Target Corp. Chief Executive Brian Cornell did not receive an incentive-based bonus last year because the retailer’s sales and profits slid and fell short of growth targets.

However, other executives did get some performance-based pay that was tied to strategic efforts, according to the Minneapolis-based retailer’s proxy it filed Monday with the Securities and Exchange Commission.

And Target’s board decided to offer more stock options to executives to help keep pay levels up since the company’s recently lowered growth targets for the coming year would likely mean financial and performance goals previously used to trigger bonuses won’t be reached in coming years.

Cornell was paid about $9.1 million in 2016. That includes a base salary of $1.3 million, $7.5 million in the value of vested shares and $330,532 in other compensation, according to the proxy.

In 2015, Cornell’s total compensation was nearly $9 million and included a $1.95 million bonus. He realized less from vested shares, $5.4 million, in that year than he did last year.

He did not receive a bonus last year since adjusted sales came in at $69.5 billion, about $2.1 billion lower than the board had set as a goal for the year. In addition, the company’s earnings before interest and tax came in at $5.1 billion, about $623 million lower than the goal.

Target was showing slow-but-steady growth until a year ago when its sales began declining amid fierce competition from Amazon and Wal-Mart. Shoppers also have been shifting their spending online, creating a lot of disruption in the retail industry. Target’s shares have dropped more than a third in the last year, from the low $80s to the mid $50s.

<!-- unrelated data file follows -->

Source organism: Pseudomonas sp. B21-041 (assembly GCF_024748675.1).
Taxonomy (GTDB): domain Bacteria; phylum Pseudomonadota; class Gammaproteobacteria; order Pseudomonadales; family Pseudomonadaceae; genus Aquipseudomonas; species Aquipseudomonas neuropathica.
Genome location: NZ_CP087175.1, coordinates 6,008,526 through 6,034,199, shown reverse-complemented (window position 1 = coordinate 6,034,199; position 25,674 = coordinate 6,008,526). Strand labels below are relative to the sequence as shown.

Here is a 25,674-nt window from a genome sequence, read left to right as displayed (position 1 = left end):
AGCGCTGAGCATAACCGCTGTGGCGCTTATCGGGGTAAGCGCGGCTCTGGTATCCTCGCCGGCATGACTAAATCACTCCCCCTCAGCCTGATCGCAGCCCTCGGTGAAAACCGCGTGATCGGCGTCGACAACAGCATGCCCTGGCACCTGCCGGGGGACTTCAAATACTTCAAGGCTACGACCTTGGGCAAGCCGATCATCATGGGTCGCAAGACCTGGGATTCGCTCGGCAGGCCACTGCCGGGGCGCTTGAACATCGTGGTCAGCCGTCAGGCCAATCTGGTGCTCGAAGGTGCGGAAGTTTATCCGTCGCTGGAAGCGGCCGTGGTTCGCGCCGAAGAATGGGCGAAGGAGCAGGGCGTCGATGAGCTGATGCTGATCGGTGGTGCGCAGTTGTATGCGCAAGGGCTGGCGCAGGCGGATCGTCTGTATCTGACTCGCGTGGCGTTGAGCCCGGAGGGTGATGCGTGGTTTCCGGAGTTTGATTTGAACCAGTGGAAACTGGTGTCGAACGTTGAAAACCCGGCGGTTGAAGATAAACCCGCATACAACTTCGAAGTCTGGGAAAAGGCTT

Other top Target executives received partial bonuses in 2016 because the board recently added in a team scorecard to reward them for performance beyond sales and profits related to the company’s strategic initiatives such as improving out-of-stocks and stabilizing its technology systems.

“Despite falling well short of the financial goals set at the beginning of the year, our management team drove meaningful progress against these key indicators,” Target said in the filing.

The company said its out-of-stock rates were “historically low” and that its website performed “flawlessly” during the holidays even during peak traffic times. And sales of products in the company’s “signature” categories — baby, kids, style and wellness — grew 3 percentage points faster than the company’s total sales.

Cornell was not eligible for the team scorecard grant. But other executives were granted a payout that amounted to 30 percent of their base salary.

Under the stock plan passed, Target last month decided to grant top executives price-vested options to supplement their compensation in order “to maintain continuity of the executive team throughout this investment period, galvanize them around the key initiatives and reward success in this transformational effort.”

Target, which moves the location of its shareholders meeting every year to reach out to different parts of the country, will conduct its meeting on June 14 in Cincinnati.